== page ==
Outside Julia’s window, flurries of snow fell. It was hard to tell by the conditions in Paradise Hills that a blizzard two hours away separated her from her family for Thanksgiving. The Montana Department of Transportation declared the pass she needed to take to get to her parents’ house unsafe for travel and closed the road. This was her first Thanksgiving away from them, and she wasn’t sure how she felt about it. It was one of the few times her family got together for food and casual fun. The dads gathered in front of the television to watch the game. The younger cousins converged in the family room to play video games. At thirty, Julia was old enough to sit around the table with the aunts. They played cards, swapped recipes, and colored the conversation with gossip. She smoothed her dark brown hair and pulled on her knit hat and gray puffy coat.
Julia wasn’t the only person stranded for the holiday. Her best friend, Jacob, had to go into work at City Hall the next morning for a holiday kick-off, so he opted to stay home before the storm committed him to a friend-filled holiday. Their mutual friend, Olive, was left behind by her parents who scheduled a cruise during the holiday. They needed someone to watch the dogs. And, thanks to the political climate, their friend Michael opted to avoid Thanksgiving with his family. Mallory didn’t want to miss out on the fun. “If all of you are staying home, we can have our own dinner.” And that is how Julia—along with her friends Olive, Michael, Jacob, and Mallory—launched their first friend Thanksgiving dinner.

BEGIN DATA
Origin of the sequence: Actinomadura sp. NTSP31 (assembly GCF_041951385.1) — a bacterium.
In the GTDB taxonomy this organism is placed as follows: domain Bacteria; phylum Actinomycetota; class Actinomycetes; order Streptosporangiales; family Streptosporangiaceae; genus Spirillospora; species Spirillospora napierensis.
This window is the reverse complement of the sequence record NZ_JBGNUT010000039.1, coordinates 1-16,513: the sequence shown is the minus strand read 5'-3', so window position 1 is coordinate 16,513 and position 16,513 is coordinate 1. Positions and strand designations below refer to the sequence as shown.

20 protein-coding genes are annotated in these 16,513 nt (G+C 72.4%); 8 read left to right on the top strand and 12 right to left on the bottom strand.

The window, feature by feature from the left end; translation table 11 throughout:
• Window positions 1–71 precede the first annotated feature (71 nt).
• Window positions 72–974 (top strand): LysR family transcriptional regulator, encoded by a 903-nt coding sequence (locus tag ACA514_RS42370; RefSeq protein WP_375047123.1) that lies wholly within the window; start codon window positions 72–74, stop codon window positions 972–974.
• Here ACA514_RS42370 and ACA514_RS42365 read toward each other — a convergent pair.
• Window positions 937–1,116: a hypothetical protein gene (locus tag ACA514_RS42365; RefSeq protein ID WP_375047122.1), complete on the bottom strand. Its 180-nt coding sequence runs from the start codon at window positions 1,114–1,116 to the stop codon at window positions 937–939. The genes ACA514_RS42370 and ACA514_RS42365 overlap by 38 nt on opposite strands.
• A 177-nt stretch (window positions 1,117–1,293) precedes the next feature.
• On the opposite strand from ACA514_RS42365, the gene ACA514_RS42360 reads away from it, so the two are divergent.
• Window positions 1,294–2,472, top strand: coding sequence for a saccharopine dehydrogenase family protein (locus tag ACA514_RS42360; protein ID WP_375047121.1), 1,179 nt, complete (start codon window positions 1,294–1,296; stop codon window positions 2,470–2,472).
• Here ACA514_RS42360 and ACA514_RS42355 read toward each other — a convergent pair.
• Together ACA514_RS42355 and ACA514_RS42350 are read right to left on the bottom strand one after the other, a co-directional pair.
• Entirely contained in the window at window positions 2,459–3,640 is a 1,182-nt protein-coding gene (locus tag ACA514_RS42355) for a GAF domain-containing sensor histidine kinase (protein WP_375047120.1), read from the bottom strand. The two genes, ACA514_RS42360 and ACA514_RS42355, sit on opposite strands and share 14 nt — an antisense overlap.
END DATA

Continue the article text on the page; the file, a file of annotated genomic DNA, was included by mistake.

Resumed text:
“I can make green bean casserole,” Jacob offered. Jacob was roommates with Mallory. So that meant Mallory would make it and give Jacob the credit. Michael’s contribution to the menu of polish sausage and sauerkraut elicited several question marks in the group text and side chats. Nobody had the heart to tell him no. Little by little they created a dinner of turkey, polish sausage, green bean casserole, mashed potatoes, corn, and pumpkin pie.
In the spirit of the occasion, they all agreed to dress up. Nothing too fancy. Just enough to add a festive air to the meal. It was Thanksgiving, after all. The plan was for them to meet at Mallory and Jacob’s two-bedroom cottage-style house at 2:00. On top of what they promised to bring, Jacob and Michael brought cases of beer. Olive waved the two bags of chips she brought along with her. “It isn’t a holiday if we aren’t snacking in front of the football game.”